-       Honor and celebrate your strengths!  Put yourself in situations where you

can often use your strengths – both in work and social settings.

-       Minimize your limitations.  Continue to look for ways to develop yourself

in the areas you are weakest in, but more often avoid putting yourself into

situations where your strengths cannot be used.

-       Surround yourself with others whose strengths complement yours.  Create a 

team of people who can each utilize their natural strengths and therefore get

the job done.  Of course the most effective teams will have the strengths of each style present – Directers, Interacters, Supporters, and Calculaters.         

Applications of the DISC (and Other) Motivational Models

When we know about these three motivators – style, values and thinking – we have a better understanding of ourselves and our own motivations and behavior, and we can better understand others and their motivations and behavior.  Having this basic understanding gives us powerful information to use in a variety of applications, including:

-          Communications and interpersonal relations

-          Personal and professional development

-          Teambuilding and team development

-          Sales and customer service training

-          Management and supervision

-          Coaching and counseling

-          Conflict management

-          Interviewing and hiring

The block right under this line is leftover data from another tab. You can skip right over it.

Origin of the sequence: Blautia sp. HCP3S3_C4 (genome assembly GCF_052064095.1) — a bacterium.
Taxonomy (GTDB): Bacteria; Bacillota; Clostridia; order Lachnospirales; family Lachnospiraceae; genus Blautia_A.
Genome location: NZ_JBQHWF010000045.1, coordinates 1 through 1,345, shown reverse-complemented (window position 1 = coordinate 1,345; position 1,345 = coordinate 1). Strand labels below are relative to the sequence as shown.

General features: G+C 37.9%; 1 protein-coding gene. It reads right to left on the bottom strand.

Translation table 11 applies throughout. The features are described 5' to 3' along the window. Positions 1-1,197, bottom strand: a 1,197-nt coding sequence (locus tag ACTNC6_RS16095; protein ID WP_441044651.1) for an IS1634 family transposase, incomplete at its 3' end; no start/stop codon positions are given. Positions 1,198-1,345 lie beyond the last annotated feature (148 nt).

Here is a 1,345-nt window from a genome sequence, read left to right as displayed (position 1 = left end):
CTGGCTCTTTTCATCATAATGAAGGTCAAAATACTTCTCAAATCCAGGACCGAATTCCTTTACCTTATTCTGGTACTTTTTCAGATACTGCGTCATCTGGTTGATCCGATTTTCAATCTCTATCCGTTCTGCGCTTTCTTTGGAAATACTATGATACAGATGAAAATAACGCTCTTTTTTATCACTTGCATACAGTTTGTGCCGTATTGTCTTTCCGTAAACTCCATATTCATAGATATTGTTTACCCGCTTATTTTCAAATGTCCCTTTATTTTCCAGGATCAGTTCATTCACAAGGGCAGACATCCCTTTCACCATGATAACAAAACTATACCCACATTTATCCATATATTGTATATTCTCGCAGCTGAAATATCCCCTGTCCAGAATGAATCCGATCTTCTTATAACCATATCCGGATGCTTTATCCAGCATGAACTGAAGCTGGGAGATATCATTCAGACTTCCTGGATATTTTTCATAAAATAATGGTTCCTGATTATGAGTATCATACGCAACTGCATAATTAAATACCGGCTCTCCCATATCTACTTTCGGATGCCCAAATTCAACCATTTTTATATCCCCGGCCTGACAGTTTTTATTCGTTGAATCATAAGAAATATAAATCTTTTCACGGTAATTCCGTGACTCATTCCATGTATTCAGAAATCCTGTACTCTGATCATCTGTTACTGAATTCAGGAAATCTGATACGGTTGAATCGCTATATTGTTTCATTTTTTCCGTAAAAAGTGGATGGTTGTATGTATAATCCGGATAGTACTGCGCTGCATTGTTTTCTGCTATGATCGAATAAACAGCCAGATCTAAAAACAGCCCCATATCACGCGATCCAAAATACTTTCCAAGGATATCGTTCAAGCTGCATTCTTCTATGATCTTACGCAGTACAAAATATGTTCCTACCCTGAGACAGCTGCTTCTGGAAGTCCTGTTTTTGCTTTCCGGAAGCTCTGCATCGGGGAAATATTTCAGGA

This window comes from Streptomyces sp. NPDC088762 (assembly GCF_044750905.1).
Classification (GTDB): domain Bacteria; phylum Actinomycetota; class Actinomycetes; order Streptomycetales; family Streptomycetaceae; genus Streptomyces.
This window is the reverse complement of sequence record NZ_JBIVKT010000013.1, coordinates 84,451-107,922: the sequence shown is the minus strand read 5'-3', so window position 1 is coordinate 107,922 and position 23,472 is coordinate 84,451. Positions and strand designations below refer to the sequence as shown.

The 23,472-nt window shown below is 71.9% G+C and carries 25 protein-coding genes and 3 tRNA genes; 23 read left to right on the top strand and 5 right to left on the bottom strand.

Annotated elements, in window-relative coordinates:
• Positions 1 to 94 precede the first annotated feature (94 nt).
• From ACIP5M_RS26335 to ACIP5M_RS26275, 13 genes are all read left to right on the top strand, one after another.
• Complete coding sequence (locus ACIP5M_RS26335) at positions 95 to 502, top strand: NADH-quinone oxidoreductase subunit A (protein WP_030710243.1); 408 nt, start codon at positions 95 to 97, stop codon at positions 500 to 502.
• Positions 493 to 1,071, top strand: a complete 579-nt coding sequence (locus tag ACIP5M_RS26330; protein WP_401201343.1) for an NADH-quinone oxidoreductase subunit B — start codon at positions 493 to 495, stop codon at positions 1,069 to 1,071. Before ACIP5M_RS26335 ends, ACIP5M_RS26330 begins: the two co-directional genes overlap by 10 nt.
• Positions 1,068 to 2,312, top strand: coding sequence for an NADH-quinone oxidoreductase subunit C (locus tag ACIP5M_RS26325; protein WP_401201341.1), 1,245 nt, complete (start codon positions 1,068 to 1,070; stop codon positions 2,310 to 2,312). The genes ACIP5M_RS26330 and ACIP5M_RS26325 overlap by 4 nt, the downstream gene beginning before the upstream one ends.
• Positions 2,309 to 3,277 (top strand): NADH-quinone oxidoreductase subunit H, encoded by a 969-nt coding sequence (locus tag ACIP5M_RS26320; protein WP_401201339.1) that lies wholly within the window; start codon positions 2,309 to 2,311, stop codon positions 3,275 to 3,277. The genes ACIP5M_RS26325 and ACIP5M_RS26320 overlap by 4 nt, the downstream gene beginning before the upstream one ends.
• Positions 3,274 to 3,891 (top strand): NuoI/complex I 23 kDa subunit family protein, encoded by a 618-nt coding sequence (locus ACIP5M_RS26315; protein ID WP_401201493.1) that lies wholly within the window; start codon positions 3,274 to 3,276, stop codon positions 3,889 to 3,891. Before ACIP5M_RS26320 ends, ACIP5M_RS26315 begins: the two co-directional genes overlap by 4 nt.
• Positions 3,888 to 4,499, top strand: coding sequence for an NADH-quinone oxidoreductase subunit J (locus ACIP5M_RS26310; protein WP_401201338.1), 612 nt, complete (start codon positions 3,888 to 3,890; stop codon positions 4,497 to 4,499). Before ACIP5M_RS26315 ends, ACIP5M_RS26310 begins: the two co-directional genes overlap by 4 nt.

-          And other people development topics.

For basic training and coaching in interpersonal communications, interpersonal relationships and personal development, we often start with the DISC model to give people a good understanding of how they do what they do.  This model is also useful for applications in teambuilding, sales training and management.

When we get into conflict management, building high performing teams, leadership applications and more, we add the values model to gain a deeper insight into the why of human behavior.  

And when we want to go to the deepest level of human motivation to understand what people do, we use the thinking patterns model.  This allows us the opportunity to look at the foundation of all human behavior and help people utilize their thinking strengths and minimize their thinking limitations.  This model is useful in coaching, personal and professional development, and advanced interpersonal relationship development.

To gain maximum impact in any of these applications, we use a combination of all three models.  In interviewing and hiring, for example, we want a sense of the person’s behavioral style, values and thinking patterns.  By matching the needs of the job in these three areas with the person’s natural strengths in these three areas, we can make excellent hiring decisions.